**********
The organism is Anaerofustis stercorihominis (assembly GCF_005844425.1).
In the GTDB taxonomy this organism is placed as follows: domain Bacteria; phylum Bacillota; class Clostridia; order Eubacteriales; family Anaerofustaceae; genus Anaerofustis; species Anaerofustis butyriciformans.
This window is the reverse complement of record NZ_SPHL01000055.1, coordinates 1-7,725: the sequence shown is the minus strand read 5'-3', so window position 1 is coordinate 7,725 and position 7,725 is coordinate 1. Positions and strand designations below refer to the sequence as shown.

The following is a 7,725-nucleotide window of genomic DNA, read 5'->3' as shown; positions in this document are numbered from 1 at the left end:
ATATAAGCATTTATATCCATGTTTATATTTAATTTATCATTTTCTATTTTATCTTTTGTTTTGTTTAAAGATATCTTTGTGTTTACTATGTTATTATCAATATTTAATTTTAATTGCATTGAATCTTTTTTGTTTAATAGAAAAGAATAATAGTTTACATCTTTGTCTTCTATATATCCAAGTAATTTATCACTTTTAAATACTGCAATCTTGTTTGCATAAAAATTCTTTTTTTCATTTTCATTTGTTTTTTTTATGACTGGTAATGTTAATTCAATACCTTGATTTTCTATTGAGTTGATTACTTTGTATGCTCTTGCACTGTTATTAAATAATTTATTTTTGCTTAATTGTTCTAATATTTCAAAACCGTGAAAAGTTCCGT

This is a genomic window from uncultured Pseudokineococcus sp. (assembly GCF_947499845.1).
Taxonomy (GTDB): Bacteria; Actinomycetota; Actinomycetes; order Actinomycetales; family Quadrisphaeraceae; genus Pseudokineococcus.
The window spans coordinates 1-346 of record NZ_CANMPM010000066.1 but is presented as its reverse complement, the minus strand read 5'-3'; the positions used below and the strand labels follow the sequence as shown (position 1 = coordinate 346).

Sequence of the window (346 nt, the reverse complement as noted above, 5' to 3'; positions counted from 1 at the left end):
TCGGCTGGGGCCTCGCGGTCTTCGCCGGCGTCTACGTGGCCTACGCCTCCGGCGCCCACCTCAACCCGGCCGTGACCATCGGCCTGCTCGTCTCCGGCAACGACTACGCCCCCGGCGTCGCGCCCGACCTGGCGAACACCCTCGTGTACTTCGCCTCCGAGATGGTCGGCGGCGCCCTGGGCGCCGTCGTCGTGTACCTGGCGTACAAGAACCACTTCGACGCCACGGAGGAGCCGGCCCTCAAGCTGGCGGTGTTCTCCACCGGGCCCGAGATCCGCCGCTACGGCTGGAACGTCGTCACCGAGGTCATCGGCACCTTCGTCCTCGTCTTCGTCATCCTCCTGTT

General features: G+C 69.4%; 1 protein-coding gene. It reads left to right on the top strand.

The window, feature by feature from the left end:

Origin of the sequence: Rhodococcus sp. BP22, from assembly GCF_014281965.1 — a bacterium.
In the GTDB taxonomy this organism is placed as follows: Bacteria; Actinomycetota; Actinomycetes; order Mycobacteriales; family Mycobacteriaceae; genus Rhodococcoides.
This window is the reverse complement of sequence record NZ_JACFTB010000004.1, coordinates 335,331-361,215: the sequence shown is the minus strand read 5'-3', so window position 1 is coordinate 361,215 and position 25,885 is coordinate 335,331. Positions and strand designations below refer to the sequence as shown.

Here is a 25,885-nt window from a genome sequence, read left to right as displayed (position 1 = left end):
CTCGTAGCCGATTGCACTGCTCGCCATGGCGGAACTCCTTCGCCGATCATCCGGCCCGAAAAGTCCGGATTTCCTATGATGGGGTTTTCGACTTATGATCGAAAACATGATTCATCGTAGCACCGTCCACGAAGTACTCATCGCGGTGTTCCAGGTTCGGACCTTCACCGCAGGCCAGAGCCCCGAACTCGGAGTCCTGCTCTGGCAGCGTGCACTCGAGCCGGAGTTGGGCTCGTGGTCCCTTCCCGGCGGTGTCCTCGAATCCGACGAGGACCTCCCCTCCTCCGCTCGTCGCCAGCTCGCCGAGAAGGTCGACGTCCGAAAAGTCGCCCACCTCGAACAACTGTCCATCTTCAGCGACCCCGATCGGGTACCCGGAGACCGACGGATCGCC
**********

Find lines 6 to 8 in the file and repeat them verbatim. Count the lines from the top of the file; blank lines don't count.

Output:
This is a genomic window from uncultured Pseudokineococcus sp. (assembly GCF_947499845.1).
Taxonomy (GTDB): Bacteria; Actinomycetota; Actinomycetes; order Actinomycetales; family Quadrisphaeraceae; genus Pseudokineococcus.
The window spans coordinates 1-346 of record NZ_CANMPM010000066.1 but is presented as its reverse complement, the minus strand read 5'-3'; the positions used below and the strand labels follow the sequence as shown (position 1 = coordinate 346).